The locked-in syndrome (pseudocoma) describes patients who are awake and conscious but selectively deefferented, i.e., have no means of producing speech, limb or facial movements. People with such brainstem lesions often remain comatose for some days or weeks, needing artificial respiration and then gradually wake up, but remaining paralyzed and voiceless, superficially resembling patients in a vegetative state or akinetic mutism. In acute locked-in syndrome (LIS), eye-coded communication and evaluation of cognitive and emotional functioning is very limited because vigilance is fluctuating and eye movements may be inconsistent, very small, and easily exhausted.
Those with locked-in syndrome may be able to communicate with others through coded messages by blinking or moving their eyes, which are often not affected by the paralysis. The symptoms are similar to those of sleep paralysis. Patients who have locked-in syndrome are conscious and aware, with no loss of cognitive function. They can sometimes retain proprioception and sensation throughout their bodies. Some patients may have the ability to move certain facial muscles, and most often some or all of the extra-ocular eye muscles.
Causes Of locked-in syndrome
Possible causes of locked-in syndrome include:
- Snakebite cases – More frequently from a krait bite and other neurotoxic venoms, as they cannot, usually, cross the blood–brain barrier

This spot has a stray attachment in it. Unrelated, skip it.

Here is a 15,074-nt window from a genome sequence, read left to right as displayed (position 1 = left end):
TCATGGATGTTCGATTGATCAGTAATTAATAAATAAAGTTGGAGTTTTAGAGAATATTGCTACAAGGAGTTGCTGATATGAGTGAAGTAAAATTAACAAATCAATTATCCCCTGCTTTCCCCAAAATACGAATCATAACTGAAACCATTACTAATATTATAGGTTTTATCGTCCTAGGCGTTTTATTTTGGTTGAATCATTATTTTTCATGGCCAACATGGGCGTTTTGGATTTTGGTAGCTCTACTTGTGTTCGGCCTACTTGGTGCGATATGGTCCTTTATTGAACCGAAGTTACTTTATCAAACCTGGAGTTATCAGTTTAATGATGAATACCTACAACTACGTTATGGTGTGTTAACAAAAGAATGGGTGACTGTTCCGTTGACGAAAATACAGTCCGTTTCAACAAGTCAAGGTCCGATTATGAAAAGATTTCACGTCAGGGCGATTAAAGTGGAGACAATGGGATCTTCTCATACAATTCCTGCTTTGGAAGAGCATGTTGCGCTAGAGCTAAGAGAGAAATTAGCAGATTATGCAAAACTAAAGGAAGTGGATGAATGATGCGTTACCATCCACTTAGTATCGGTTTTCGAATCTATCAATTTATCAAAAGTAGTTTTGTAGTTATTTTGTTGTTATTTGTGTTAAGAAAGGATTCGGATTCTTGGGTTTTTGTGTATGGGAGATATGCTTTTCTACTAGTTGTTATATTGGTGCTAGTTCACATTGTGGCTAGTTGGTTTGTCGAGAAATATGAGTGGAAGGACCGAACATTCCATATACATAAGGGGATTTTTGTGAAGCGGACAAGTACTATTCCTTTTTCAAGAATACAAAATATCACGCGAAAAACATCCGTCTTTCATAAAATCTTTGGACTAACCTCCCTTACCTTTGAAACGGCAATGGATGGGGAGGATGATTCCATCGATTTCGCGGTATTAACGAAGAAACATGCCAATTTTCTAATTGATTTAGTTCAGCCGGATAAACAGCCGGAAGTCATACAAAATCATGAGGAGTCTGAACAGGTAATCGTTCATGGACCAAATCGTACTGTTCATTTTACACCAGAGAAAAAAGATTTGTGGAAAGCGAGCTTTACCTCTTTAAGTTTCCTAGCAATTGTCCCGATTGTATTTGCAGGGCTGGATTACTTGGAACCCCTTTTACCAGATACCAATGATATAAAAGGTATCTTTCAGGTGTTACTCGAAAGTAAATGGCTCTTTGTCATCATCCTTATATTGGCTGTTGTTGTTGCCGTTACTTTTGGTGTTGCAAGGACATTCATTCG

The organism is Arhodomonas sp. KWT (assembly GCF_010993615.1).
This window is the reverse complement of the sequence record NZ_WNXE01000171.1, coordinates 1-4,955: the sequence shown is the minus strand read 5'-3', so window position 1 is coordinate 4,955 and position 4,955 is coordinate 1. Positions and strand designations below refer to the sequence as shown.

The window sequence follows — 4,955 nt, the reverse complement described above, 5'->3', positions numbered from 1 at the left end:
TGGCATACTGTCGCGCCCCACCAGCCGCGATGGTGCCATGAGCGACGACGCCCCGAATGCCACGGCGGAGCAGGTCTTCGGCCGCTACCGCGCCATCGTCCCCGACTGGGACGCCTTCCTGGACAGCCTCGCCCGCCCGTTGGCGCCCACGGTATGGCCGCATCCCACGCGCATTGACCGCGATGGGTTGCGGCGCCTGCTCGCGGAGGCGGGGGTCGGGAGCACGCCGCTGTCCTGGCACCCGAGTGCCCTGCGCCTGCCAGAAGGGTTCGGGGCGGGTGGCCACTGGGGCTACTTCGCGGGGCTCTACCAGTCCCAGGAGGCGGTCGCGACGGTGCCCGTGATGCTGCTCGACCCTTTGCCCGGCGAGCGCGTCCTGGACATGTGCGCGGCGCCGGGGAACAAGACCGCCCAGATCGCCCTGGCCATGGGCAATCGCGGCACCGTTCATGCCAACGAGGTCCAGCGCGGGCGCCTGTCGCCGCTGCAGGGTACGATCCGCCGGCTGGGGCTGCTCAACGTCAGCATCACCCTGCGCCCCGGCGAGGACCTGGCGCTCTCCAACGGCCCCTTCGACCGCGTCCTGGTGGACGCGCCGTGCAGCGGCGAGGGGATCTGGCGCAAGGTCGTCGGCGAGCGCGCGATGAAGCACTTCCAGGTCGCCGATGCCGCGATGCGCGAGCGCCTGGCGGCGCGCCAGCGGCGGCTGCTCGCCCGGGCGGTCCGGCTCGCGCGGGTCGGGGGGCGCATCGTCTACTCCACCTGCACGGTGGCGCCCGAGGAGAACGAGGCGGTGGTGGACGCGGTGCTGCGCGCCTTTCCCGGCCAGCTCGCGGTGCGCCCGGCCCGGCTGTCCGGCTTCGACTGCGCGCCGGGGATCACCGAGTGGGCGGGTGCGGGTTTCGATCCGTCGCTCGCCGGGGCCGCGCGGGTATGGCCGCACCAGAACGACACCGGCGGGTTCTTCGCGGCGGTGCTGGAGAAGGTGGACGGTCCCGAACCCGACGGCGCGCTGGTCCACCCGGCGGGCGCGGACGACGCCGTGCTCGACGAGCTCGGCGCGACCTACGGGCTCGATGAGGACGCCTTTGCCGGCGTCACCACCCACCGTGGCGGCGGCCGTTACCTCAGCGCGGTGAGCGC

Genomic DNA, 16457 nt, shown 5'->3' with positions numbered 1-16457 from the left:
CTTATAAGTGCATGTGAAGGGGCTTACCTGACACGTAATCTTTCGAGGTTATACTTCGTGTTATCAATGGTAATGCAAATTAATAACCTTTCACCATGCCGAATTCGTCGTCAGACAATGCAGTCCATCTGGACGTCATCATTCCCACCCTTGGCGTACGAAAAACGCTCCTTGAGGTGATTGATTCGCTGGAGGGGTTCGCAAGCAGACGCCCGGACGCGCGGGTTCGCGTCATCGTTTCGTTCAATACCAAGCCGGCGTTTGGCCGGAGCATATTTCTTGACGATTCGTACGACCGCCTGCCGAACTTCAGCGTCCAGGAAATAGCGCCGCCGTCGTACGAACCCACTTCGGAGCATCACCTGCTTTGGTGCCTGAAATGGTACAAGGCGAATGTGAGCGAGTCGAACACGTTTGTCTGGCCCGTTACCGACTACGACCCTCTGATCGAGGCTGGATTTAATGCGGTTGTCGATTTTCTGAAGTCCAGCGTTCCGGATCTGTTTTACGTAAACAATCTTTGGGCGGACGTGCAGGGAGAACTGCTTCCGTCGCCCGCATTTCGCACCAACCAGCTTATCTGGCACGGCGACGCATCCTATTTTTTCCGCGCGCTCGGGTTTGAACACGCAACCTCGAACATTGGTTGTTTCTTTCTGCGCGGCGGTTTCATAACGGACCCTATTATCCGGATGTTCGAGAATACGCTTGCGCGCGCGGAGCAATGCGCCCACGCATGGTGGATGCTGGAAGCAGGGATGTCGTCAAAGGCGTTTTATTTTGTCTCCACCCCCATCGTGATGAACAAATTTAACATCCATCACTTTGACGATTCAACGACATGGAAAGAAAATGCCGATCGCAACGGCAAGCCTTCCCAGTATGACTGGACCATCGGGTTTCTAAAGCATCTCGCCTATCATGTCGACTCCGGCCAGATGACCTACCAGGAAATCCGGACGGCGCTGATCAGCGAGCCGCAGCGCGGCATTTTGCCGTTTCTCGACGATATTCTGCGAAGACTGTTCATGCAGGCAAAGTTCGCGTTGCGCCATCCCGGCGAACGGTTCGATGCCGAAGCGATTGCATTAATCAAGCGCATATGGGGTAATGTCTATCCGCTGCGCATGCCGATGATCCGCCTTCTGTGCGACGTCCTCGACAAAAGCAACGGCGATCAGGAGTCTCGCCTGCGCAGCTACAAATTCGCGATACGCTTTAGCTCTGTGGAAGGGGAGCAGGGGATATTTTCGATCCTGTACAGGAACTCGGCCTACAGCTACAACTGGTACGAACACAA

- Amyotrophic lateral sclerosis (aka Lou Gehrig’s disease)
- Brainstem stroke
- Diseases of the circulatory system
- Medication overdose [examples needed], or central pontine myelinolysis secondary to rapid correction of hyponatremia
- Multiple sclerosis
- Damage to nerve cells, particularly destruction of the myelin sheath, caused by disease or central pontine myelinolysis secondary to rapid correction of hyponatremia
- A stroke or brain hemorrhage, usually of the basilar artery
- Traumatic brain injury
Curare poisoning mimics a total locked-in syndrome by causing paralysis of all voluntarily controlled skeletal muscles. The respiratory muscles are also paralyzed, but the victim can be kept alive by artificial respiration, such as mouth-to-mouth resuscitation. In a study of 29 army volunteers who were paralyzed with curare, artificial respiration managed to keep an oxygen saturation of always above 85%, a level at which there is no evidence of altered state of consciousness. Spontaneous breathing is resumed after the end of the duration of action of curare, which is generally between 30 minutes and eight hours, depending on the variant of the toxin and dosage.
Neither a standard treatment nor a cure is available. Stimulation of muscle reflexes with electrodes (NMES) has been known to help patients regain some muscle function. Other courses of treatment are often symptomatic. Assistive computer interface technologies, such as Dasher, or OptiKey, combined with eye tracking, may be used to help patients communicate.